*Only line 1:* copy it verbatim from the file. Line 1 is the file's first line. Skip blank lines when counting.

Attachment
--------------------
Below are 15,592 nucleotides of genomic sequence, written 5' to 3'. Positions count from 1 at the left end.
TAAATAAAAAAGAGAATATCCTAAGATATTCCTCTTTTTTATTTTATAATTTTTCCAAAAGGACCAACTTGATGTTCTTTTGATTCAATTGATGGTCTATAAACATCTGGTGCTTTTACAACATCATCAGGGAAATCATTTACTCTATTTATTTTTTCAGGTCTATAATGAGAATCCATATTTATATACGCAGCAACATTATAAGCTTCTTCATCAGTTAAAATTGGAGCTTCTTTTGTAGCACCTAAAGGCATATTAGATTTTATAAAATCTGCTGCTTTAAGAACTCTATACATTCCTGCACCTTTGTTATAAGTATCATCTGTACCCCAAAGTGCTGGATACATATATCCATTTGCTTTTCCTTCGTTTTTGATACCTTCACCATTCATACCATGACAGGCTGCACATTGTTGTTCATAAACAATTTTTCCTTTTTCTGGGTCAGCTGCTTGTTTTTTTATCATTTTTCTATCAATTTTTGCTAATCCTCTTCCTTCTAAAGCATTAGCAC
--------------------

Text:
Below are 15,592 nucleotides of genomic sequence, written 5' to 3'. Positions count from 1 at the left end.